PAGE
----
Economist 4/27/14

  1. The struggle for access to public services in South Africa is far from over—at least for middle-class drivers.Late last year Gauteng province, which includes Johannesburg, mounted gantries above highways to collect tolls. Motorists are meant to install an electronic wallet on their dashboards. The proceeds are supposed to help pay for new roads that are easily the best in Africa.Unpaid tolls already amount to more than $50m, says the transport ministry.
  2. THE Pearl river delta ( China) in the southern province of Guangdong is no stranger to strikes, most of them small and quickly resolved.But a walk-out by workers at factories owned by a Taiwanese company, Yue Yuen, the world’s largest maker of branded sports shoes, including big names such as Nike and Reebok.Angry workers watched by riot police rage about an issue few cared much about until recently: their pensions. The workers accuse Yue Yuen of failing for years to make due contributions to their pensions, which are administered by the local government. Lax application of social-security laws is common.
  3. Ms Liu was a forerunner of a new wave of Chinese immigrants to Australia’s oldest and biggest city. Hong Kong once supplied most of Australia’s Chinese settlers, but over the past few years the pattern has shifted. Now it is the rising middle classes from mainland China who go there, looking for a cleaner, more relaxed lifestyle. About 4% of Sydney’s 4.6m people were born in China. Hurstville’s China-born population is about a third of its total and almost half its residents claim Chinese ancestry.But China’s emergence as Australia’s biggest trading partner, and its largest source of foreign university students, has revolutionised the relationship. In the fiscal year 2011-12, more than 25,000 Chinese people obtained permanent residence in Australia.Then in late 2012 Australia launched a “significant investor” visa, aimed at China’s super-rich. To get one, people need A$5m ($4.6m) to sink in “qualifying” investments.More than 90% of 702 applicants so far have been Chinese.
  4. Chinese emigrants are leaving good jobs, cashing out their high-priced homes (or investment properties) and leaving China’s rat race behind. In the past decade 1m Chinese have obtained permanent-resident status in Canada or America, placing Chinese migrants first in Canada and second in America behind Mexicans. And the pace has quickened (see chart). About 80,000 Chinese every year are gaining permanent residency in America, almost five times the rate of the 1980s. Chinese also made up the largest group of immigrants in Australia with 80,000 arriving in the three years to 2012.. The number of Chinese long-term residents in Italy almost doubled in two years, to nearly 120,000 by the end of 2012. Chinese migrants also ranked first in new residencies in New Zealand last year, at about 6,000. Canada recently suspended its investor-visa programme with an estimated 45,000 Chinese nationals on the waiting list, 70% of the entire backlog. Officials may feel that they set the bar too low. A qualifying property investment is C$800,000 ($725,000)—a two-bedroom flat in Beijing sells for that much. For a bit less money than Canada’s cancelled programme, you can buy residency in Portugal or residency for two in Italy or Greece—and you don’t even need to live there. In America the number of investment projects that can accept immigration-investor cash has doubled in two years on the strength of Chinese demand—to 440 as of February 1st. Claire Gao, a stylish 26-year-old who works for an investment firm in Shanghai, just bought a flat in suburban Milan for €200,000 ($276,000), the minimum for an investor-visa there, after her second brief visit to Italy in January.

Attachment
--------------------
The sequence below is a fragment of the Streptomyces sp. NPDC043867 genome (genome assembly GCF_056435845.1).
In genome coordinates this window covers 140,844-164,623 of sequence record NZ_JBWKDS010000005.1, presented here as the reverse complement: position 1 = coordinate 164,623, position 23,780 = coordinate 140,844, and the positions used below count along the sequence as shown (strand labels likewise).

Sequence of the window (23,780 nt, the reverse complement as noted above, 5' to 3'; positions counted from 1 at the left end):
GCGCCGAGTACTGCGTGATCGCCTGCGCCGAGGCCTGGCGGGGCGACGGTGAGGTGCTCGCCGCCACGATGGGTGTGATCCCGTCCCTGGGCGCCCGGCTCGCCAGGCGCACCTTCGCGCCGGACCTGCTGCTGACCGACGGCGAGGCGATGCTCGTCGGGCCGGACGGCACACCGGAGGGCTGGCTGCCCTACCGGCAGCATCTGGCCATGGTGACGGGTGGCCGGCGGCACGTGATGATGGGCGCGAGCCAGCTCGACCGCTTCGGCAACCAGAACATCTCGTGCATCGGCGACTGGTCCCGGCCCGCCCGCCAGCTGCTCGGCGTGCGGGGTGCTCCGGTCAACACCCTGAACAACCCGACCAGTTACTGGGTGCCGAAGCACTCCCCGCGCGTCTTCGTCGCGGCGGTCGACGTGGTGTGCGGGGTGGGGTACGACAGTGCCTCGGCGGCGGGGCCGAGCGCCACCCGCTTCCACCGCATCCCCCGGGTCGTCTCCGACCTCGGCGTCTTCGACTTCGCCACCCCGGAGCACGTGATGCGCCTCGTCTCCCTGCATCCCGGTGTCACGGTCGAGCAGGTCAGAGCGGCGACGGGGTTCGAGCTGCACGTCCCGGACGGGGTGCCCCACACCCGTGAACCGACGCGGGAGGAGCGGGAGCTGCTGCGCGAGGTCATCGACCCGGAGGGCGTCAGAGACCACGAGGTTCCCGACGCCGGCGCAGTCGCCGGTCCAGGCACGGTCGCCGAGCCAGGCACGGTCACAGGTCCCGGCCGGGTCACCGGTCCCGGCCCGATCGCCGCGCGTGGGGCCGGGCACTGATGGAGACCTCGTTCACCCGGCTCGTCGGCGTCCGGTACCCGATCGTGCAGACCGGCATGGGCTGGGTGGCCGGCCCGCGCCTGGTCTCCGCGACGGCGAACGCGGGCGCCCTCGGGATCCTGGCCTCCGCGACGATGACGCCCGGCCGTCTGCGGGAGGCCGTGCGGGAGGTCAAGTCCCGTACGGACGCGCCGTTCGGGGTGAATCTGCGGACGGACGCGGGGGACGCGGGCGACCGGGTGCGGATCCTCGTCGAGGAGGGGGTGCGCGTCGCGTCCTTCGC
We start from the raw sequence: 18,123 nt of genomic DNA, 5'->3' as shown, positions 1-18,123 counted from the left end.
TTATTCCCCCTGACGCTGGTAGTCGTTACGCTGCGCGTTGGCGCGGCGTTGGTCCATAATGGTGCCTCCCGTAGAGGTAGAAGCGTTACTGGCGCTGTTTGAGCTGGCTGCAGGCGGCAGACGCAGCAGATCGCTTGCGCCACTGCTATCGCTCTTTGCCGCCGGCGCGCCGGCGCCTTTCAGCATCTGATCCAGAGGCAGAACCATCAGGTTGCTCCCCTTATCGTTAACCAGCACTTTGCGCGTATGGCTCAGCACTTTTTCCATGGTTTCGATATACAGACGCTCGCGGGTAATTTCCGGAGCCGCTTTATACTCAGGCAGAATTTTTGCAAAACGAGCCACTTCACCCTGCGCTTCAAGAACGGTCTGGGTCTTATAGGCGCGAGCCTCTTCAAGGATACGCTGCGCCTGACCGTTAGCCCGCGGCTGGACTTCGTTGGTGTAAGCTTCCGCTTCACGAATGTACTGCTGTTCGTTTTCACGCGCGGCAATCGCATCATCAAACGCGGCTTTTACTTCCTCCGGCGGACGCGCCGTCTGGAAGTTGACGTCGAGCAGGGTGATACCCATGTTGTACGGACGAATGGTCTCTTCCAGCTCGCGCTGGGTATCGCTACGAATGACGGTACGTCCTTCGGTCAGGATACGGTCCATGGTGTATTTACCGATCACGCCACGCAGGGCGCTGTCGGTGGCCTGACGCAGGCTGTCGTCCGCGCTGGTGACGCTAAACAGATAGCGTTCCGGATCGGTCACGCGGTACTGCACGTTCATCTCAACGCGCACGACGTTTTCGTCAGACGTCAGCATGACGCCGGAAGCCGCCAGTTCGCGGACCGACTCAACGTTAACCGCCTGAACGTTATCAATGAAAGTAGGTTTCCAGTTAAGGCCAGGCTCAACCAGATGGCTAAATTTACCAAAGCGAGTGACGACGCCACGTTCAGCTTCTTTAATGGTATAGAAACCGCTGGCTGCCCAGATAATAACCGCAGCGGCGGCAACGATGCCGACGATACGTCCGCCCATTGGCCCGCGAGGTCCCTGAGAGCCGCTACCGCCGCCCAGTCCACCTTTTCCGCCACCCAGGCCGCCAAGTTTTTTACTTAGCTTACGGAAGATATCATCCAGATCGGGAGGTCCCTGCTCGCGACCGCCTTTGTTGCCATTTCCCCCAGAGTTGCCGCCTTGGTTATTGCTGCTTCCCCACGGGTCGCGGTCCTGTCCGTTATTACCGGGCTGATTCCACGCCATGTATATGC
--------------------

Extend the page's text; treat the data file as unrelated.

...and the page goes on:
5. Markets in Financial Instruments Directive (MiFID) revolutionised share-trading in the European Union, by allowing new competitors to take on dear and dozy national stock exchanges. Earlier this month the European Parliament approved MiFID 2, an even more ambitious law, which aims to change how trillions of euros-worth of stocks and bonds, derivatives and commodities are traded, cleared and reported.Its main thrust will be to force trading across all asset classes into open and transparent markets—not just equities, the focus of MiFID 1, or derivatives, the focus of EMIR’s clearing rules.nder MiFID 2, if trading in a particular share in dark pools exceeds certain caps, the pools will be barred from handling it for six months (although the darkness makes it hard to know when caps are hit).Automated trading, too, has provoked heated debate, especially the high-frequency sort which ESMA thinks accounts for over a fifth of European share-trading by value. A proposal for a mandatory half-second freeze on orders was dropped. 

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